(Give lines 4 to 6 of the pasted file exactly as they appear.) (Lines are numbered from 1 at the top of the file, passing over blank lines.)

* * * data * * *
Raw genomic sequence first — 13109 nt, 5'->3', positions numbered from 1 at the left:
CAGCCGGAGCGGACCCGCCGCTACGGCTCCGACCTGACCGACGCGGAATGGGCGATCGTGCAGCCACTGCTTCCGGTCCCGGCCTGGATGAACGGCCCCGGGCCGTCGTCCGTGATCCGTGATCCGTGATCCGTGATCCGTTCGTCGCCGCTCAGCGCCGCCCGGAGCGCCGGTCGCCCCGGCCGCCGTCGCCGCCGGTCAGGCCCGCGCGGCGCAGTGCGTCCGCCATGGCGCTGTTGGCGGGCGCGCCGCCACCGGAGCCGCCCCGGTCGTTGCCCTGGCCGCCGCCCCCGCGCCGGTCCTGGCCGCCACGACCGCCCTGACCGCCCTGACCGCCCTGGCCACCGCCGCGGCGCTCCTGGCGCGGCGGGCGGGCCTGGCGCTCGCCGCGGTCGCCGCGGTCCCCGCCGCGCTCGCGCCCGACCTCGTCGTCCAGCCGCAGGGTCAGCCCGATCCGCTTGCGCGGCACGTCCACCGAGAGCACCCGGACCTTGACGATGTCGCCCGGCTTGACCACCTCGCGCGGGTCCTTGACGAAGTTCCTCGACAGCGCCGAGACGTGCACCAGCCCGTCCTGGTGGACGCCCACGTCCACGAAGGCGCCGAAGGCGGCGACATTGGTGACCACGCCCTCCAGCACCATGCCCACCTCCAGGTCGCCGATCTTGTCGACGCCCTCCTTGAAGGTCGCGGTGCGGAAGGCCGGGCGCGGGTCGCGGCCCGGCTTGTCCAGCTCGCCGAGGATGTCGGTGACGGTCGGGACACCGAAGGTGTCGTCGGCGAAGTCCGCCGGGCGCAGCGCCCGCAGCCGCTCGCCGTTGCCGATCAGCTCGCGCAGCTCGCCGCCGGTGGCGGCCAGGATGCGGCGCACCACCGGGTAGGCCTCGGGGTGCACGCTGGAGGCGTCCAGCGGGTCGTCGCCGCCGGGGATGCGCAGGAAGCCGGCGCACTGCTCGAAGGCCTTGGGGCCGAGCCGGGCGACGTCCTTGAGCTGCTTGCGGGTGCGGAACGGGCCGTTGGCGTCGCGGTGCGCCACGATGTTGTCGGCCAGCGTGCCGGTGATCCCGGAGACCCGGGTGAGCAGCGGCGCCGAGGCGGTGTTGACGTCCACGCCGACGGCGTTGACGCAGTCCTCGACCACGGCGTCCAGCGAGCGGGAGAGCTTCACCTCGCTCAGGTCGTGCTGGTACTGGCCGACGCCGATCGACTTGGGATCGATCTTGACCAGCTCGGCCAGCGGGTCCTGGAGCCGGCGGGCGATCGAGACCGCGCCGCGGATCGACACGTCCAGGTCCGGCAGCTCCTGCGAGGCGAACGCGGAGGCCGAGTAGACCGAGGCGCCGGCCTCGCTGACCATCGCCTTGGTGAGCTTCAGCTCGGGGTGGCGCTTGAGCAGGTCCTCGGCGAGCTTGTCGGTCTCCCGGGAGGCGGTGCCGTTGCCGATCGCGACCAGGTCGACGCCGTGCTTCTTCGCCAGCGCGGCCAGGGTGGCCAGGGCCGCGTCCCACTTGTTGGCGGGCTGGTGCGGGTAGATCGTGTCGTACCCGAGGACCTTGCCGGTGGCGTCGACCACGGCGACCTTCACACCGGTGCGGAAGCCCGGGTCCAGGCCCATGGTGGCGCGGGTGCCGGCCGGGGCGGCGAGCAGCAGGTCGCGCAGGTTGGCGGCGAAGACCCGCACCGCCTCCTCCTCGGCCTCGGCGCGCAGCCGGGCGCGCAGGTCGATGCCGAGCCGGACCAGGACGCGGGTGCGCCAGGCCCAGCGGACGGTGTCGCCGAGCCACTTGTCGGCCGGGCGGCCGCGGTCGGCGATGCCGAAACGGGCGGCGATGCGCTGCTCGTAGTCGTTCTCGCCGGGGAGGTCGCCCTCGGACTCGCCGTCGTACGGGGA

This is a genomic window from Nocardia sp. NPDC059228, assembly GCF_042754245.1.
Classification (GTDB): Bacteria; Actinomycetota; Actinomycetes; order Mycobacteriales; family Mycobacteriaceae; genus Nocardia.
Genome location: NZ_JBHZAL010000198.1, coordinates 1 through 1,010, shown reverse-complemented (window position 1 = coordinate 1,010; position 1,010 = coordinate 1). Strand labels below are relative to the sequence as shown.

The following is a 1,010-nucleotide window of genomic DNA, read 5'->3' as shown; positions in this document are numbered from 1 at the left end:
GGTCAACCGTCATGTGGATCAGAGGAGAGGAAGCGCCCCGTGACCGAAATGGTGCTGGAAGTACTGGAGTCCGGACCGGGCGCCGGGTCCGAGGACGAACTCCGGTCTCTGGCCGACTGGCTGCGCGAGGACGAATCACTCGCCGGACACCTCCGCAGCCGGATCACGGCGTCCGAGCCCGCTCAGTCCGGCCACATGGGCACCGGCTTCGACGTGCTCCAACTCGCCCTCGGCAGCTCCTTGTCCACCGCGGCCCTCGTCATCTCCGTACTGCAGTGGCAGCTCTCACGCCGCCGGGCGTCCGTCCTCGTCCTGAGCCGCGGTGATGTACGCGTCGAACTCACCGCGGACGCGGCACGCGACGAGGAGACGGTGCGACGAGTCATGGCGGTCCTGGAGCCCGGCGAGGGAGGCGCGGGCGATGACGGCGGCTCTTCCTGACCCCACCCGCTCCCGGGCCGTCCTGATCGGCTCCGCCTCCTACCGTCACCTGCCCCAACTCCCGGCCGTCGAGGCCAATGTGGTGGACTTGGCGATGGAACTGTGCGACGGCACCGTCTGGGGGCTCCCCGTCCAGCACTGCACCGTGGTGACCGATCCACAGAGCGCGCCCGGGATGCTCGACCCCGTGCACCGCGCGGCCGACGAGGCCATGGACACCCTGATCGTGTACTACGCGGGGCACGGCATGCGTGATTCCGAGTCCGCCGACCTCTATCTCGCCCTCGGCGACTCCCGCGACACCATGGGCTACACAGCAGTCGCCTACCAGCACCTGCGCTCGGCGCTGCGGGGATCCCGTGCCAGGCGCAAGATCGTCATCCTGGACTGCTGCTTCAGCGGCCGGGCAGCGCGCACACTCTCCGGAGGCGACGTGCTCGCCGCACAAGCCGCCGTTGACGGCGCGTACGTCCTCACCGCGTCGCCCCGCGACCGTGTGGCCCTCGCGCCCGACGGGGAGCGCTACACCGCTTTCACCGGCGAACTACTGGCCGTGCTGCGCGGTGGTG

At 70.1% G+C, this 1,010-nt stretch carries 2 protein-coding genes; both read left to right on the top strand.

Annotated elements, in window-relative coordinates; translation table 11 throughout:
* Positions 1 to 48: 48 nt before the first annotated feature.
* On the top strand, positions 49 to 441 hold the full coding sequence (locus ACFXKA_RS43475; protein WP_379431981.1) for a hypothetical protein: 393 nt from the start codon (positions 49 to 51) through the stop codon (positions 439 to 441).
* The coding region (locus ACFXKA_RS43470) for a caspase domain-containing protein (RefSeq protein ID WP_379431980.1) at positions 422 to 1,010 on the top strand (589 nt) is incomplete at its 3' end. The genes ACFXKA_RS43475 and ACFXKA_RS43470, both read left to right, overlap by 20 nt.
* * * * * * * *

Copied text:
Classification (GTDB): Bacteria; Actinomycetota; Actinomycetes; order Mycobacteriales; family Mycobacteriaceae; genus Nocardia.
Genome location: NZ_JBHZAL010000198.1, coordinates 1 through 1,010, shown reverse-complemented (window position 1 = coordinate 1,010; position 1,010 = coordinate 1). Strand labels below are relative to the sequence as shown.

The following is a 1,010-nucleotide window of genomic DNA, read 5'->3' as shown; positions in this document are numbered from 1 at the left end: